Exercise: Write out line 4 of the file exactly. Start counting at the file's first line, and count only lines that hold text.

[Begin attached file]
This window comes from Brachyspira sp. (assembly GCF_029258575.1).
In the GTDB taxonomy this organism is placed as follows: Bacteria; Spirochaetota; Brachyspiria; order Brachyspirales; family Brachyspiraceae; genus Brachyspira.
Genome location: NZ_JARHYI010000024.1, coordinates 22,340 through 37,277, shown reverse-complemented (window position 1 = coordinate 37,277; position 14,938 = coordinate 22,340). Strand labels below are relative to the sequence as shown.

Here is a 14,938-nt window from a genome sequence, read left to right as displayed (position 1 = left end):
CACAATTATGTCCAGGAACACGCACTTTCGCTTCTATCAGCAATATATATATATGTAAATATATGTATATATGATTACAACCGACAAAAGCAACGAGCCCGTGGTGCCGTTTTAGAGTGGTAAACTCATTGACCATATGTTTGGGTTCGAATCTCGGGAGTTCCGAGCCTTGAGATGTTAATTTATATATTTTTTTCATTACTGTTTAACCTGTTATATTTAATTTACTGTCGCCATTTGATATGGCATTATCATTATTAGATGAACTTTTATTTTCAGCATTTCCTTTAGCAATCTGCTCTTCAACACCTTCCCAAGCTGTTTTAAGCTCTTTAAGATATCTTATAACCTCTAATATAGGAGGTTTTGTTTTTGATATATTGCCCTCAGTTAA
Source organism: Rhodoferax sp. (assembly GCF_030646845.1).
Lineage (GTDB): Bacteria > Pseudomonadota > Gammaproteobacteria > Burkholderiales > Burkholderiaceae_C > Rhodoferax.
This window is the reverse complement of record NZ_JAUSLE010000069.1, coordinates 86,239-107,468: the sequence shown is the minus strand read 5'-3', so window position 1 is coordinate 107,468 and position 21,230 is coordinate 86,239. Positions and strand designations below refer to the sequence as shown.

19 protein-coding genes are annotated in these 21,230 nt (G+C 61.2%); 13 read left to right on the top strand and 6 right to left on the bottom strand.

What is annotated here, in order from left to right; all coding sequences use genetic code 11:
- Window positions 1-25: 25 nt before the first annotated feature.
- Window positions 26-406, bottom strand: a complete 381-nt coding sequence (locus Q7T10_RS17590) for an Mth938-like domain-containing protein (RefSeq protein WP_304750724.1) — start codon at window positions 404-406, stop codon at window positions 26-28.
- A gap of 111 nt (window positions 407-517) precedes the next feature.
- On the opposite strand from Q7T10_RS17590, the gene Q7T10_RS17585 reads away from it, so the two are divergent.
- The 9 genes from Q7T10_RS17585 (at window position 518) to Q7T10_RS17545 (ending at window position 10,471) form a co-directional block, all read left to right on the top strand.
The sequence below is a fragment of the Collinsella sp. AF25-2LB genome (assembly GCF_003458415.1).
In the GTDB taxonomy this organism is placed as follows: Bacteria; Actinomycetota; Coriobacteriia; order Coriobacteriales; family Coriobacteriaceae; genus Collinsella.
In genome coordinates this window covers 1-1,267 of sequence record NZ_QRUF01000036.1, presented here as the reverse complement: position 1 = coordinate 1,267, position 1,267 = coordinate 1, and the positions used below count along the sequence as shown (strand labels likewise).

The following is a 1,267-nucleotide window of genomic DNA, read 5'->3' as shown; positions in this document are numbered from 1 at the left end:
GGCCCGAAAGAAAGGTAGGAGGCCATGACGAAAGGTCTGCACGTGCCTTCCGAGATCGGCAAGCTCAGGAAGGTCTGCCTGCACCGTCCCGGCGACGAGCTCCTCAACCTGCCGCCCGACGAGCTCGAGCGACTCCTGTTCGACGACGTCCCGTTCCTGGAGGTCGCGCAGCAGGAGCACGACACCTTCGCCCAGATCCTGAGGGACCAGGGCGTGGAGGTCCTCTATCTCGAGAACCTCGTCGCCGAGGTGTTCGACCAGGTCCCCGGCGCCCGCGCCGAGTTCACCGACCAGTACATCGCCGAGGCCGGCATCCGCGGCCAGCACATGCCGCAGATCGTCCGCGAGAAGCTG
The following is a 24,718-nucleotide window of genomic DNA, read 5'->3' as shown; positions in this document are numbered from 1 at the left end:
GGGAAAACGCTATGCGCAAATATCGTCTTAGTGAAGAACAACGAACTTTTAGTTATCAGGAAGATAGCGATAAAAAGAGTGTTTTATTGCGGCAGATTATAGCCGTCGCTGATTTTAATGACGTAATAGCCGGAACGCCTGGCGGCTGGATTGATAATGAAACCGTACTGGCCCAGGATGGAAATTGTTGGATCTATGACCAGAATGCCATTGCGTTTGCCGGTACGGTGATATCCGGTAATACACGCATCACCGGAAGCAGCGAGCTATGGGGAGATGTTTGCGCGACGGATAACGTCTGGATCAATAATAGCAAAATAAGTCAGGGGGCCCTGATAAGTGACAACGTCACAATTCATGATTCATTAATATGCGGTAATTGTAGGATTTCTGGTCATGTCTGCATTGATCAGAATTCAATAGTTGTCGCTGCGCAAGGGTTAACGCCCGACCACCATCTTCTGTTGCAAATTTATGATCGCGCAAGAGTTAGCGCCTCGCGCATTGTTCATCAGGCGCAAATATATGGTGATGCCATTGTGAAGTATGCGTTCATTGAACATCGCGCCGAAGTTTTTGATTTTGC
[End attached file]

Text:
Here is a 14,938-nt window from a genome sequence, read left to right as displayed (position 1 = left end):